“Help.” This simple, powerful word demands attention. And yet, when it comes to young adult mental health, too often it goes unheard.
A new survey commissioned by the California Endowment found that more than three-quarters of young adults reported anxiety.
How do you recognize signs of distress? Hoag experts offer five key signs:
Excessive fear. “The pandemic exacerbated what was already a growing rate of anxiety among young adults, who were already one of the most underserved populations in mental health. Recent studies have shown that this transitional age youth population (ages 18-26) were more directly affected than their older or younger counterparts,” said Sina Safahieh, M.D., medical director of Hoag’s teen mental health program, ASPIRE.
Consistent feelings of sadness or anger. The same state poll of 800 18 to 24-year-olds found that in the last year, more than half reported depression, 31% experienced suicidal thinking and 16% engaged in self-harm. “The last thing you want your child to be is a statistic, and without adequate help, many of our young adults are at risk of becoming just that,” Dr. Safahieh said.
Difficulty sleeping. This one is cyclical. Depression and anxiety contribute to poor sleep, and poor sleep can contribute to depression and anxiety. “One answer is to unplug. Social media and the constant bombardment of technology affects sleep. I can’t over-emphasize the importance of sleep,” Dr. Safahieh said. “Just losing one hour of sleep per night is huge, especially with recent studies revealing that sleeping in on weekends does not makeup for lost sleep during the week. Total that over a single month, and it results in a net loss of 30 hours of sleep.”
Problems concentrating or learning. Sometimes warning signs show up in the classroom, with kids either expressing testing anxiety, not turning in homework or showing a sudden slipping in grades. “The resources we offer through ASPIRE provide teens and their families effective tools and resiliency training to overcome current mental health concerns, navigate future life stressors and thrive,” said Prerna Rao, LMFT, clinical manager of the Hoag programs.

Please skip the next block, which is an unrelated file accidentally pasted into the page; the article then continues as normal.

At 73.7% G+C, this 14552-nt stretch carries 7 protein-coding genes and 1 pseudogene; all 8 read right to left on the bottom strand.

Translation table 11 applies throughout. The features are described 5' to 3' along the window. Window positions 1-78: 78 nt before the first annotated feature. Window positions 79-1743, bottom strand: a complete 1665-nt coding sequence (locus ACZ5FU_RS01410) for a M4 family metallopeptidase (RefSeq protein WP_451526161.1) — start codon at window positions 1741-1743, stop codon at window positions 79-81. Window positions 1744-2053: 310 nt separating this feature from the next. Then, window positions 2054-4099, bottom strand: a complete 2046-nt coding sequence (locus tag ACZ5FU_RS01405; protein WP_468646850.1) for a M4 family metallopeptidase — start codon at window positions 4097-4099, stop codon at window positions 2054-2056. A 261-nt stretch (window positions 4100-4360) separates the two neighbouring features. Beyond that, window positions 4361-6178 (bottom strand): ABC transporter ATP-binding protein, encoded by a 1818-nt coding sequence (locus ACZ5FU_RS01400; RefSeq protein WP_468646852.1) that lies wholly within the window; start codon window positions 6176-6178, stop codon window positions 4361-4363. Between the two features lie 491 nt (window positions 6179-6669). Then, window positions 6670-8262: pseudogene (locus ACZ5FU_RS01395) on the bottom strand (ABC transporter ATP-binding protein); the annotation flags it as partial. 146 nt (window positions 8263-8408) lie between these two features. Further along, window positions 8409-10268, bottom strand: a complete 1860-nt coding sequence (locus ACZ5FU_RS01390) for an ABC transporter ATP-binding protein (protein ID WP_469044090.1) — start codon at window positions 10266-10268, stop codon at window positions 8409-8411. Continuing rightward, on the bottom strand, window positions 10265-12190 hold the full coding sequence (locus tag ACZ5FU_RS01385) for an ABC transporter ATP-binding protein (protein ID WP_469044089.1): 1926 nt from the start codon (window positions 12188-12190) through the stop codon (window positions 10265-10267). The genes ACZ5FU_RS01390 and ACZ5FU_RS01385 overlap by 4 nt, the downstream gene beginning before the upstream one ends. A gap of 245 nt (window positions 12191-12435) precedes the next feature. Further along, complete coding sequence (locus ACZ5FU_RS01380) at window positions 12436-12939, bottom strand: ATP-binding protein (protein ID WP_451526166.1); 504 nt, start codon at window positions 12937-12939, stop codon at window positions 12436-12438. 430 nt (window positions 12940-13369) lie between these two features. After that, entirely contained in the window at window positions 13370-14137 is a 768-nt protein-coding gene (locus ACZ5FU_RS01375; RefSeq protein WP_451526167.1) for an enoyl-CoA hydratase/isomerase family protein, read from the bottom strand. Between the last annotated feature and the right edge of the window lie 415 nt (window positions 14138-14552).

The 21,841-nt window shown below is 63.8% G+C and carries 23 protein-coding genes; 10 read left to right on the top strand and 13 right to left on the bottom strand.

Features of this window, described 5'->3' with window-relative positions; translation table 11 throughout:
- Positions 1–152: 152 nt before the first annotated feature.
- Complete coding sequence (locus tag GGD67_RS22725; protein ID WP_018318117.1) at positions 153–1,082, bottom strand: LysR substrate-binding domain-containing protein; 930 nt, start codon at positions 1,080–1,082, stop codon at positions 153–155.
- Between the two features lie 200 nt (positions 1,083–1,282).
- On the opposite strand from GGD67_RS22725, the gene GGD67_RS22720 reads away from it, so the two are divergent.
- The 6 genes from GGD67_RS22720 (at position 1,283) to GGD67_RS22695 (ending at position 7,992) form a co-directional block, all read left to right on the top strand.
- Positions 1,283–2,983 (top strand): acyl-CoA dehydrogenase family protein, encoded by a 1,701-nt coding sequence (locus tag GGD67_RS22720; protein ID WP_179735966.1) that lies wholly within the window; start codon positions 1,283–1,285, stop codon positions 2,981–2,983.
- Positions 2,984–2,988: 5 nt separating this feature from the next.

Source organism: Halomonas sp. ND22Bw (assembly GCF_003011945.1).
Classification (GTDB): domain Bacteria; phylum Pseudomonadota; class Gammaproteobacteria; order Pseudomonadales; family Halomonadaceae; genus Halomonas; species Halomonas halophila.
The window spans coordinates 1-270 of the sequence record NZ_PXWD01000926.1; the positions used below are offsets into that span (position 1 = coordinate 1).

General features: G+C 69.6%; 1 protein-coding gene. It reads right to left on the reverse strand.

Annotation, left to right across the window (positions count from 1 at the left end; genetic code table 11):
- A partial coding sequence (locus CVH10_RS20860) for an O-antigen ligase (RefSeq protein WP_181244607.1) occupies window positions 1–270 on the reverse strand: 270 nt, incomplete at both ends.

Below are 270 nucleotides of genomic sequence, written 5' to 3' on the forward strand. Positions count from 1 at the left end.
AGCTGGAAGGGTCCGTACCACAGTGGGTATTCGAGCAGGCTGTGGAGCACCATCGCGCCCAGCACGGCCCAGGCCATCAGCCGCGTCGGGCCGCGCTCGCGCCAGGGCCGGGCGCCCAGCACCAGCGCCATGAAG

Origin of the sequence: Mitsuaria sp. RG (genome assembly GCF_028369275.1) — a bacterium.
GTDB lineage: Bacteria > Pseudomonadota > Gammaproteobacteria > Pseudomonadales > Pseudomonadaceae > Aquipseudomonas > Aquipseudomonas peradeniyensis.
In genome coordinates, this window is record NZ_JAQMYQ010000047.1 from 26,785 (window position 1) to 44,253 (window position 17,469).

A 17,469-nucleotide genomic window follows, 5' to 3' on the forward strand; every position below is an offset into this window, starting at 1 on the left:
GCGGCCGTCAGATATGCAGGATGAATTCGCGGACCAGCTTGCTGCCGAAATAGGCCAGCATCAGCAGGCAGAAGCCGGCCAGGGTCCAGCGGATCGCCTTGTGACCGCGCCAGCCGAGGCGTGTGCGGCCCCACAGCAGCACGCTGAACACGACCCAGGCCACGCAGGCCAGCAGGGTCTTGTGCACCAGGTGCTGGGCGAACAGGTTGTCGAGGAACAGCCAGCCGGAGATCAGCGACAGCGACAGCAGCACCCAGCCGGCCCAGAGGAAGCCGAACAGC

Substance abuse. Studies report more than 70% of high school students will have tried alcohol and 50% will have taken an illegal drug by their senior year. “We know that substance use before age 18 increases risks of a substance use disorder by 6.5x. It’s critical that parents talk to their children about the risks of drugs and alcohol and help them make healthy choices. If you think your teen is involved in significant drug use, contact a doctor, counselor or other health care provider for help,” shared Rao.
Nearly half of the 800 18 to 24-year-olds polled for the survey said they wanted to speak to a mental health professional but could either not afford or not access one. They were asking for help, but no one answered.
This doesn’t have to be the case. Hoag’s ASPIRE Program (for ages 13-17) and Young Adult Mental Health Program are open and available to you. If you or someone you know needs help, call Hoag ASPIRE or Young Adult Mental Health Program in Irvine at 949-557-0670 or Newport Beach at 949-764-6360.